MPs today called for a crack down on “dirty money” as they argued City bosses should face jail if they fail to prevent illicit cash from flowing through the UK’s financial system.
In launching an Economic Crime manifesto, the cross-party MPs said the UK and its overseas territories have played a key role in enabling kleptocrats worldwide, including those propping up the Kremlin, as they said the UK needs “smarter regulation” to tackle money laundering.
Labour MP Margaret Hodge warned that “London is now the laundromat for washing dirty cash,” as she argued a lack of proper enforcement has seen the UK become “the jurisdiction of choice for dirty money”.
The Labour grandee called on the government to bolster the UK’s fraud and money laundering investigators, as she warned that Britain’s agencies are “completely outgunned” and “not fit for purpose”.
Hodge called on the government to take a tougher stance towards the “individuals who enable economic crime,” as she argued the UK’s failure to tackle financial crime has “exacerbated regional inequalities, inflated our property market, and allowed fraudsters to run amok”.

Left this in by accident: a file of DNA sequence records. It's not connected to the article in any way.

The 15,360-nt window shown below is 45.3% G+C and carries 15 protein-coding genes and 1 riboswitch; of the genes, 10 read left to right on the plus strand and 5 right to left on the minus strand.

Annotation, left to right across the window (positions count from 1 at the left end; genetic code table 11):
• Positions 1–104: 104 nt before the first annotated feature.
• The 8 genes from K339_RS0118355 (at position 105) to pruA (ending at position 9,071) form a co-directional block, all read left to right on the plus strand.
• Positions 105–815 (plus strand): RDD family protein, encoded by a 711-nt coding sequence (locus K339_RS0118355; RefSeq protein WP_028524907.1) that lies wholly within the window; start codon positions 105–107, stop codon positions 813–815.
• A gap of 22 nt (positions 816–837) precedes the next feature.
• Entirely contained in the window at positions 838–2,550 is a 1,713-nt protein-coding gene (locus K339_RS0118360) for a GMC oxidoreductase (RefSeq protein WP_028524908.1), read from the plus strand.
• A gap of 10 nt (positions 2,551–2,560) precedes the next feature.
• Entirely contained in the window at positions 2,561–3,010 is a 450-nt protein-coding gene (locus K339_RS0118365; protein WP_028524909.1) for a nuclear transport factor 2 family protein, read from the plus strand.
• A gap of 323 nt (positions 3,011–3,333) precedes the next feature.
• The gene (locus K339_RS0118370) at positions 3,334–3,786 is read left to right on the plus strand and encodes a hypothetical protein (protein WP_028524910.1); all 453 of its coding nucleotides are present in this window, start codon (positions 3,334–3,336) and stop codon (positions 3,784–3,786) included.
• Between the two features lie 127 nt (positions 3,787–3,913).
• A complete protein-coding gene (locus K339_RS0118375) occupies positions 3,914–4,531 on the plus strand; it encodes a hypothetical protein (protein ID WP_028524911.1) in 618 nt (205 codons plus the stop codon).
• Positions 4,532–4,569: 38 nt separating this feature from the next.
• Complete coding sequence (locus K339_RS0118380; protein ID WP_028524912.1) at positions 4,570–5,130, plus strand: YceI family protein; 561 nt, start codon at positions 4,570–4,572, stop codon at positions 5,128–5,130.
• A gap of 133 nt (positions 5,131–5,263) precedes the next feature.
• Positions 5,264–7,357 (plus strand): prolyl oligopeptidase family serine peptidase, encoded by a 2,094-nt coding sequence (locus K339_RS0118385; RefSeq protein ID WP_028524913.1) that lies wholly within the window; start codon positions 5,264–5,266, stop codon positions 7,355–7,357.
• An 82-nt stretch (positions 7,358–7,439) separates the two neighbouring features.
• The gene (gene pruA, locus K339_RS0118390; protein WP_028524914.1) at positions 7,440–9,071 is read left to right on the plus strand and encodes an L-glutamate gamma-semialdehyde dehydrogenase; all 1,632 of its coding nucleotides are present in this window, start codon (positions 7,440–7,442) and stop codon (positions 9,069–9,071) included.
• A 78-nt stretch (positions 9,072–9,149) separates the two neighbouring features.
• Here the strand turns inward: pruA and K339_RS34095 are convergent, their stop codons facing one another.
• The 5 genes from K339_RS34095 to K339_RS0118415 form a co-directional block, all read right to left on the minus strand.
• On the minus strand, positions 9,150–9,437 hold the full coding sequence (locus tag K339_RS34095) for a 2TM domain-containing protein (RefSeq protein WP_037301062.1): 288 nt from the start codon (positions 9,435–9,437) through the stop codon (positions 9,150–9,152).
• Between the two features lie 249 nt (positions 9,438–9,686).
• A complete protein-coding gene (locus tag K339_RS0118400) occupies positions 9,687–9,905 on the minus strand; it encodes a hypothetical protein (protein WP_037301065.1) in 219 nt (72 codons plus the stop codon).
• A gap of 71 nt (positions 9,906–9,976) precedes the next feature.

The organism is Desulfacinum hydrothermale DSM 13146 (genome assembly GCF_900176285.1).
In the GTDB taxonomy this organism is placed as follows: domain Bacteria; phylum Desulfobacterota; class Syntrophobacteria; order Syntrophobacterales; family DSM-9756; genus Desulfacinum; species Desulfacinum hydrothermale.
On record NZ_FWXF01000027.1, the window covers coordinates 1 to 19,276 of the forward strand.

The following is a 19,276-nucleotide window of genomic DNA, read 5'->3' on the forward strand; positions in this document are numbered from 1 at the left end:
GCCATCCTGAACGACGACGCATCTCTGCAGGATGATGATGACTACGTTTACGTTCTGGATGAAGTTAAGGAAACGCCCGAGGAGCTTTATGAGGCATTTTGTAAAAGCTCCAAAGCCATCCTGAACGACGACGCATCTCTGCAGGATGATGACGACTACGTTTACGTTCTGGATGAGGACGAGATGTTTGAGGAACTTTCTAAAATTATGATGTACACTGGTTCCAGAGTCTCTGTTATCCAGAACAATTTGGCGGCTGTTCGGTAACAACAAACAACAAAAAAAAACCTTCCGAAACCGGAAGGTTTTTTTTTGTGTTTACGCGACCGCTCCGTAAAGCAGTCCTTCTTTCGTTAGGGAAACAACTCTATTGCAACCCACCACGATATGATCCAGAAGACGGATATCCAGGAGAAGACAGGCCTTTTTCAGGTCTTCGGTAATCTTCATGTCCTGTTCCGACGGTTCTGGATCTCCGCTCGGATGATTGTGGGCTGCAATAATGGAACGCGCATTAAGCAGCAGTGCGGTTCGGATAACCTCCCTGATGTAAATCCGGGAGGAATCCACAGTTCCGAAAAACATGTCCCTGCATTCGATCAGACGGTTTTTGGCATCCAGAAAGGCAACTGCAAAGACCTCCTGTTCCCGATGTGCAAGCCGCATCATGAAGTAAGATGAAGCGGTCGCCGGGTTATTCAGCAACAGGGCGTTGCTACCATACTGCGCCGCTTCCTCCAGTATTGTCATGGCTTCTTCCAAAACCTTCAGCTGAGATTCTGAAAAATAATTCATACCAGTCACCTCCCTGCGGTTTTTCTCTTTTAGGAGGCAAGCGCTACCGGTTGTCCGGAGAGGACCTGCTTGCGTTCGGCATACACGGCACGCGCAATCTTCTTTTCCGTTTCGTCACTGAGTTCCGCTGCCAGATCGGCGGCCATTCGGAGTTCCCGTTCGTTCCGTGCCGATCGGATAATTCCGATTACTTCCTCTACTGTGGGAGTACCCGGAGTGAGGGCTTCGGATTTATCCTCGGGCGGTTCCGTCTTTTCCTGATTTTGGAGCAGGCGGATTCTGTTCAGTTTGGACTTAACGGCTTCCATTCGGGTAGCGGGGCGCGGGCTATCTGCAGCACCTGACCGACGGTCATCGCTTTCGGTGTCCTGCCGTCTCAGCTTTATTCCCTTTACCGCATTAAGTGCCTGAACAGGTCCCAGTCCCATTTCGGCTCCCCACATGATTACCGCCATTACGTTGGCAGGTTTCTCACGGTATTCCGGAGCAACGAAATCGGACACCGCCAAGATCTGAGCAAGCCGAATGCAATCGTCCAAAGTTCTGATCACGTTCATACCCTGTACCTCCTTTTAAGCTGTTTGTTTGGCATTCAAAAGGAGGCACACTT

Tory titan Kevin Hollinrake said company bosses who fail to prevent financial crime should be held criminally liable for their failures, as he noted similar measures holding bosses accountable for accidents at work had helped improve health and safety.
The Conservative MP said that by bolstering efforts to tackle economic crime, the UK could “recoup hundreds of billions of pounds in taxpayer losses,” as he called for greater protections for whistle-blowers.
Both MPs agreed there are “vested interests” blocking efforts to fight financial crime, as Hodge warned the UK government is “frightened of challenging the bad practices of players in the financial services sector.”
Hollinrake also said UK banks should guarantee they will return any money stolen from customers bank accounts, in line with TSB’s policy of returning 100 per cent of fraud victims’ money.
Duncan Hames, Director of Policy at Transparency International, called on the UK government to “end to secrecy in Britain’s offshore financial centres” as he argued Britain must boost “funding for law enforcement to go after money launderers.”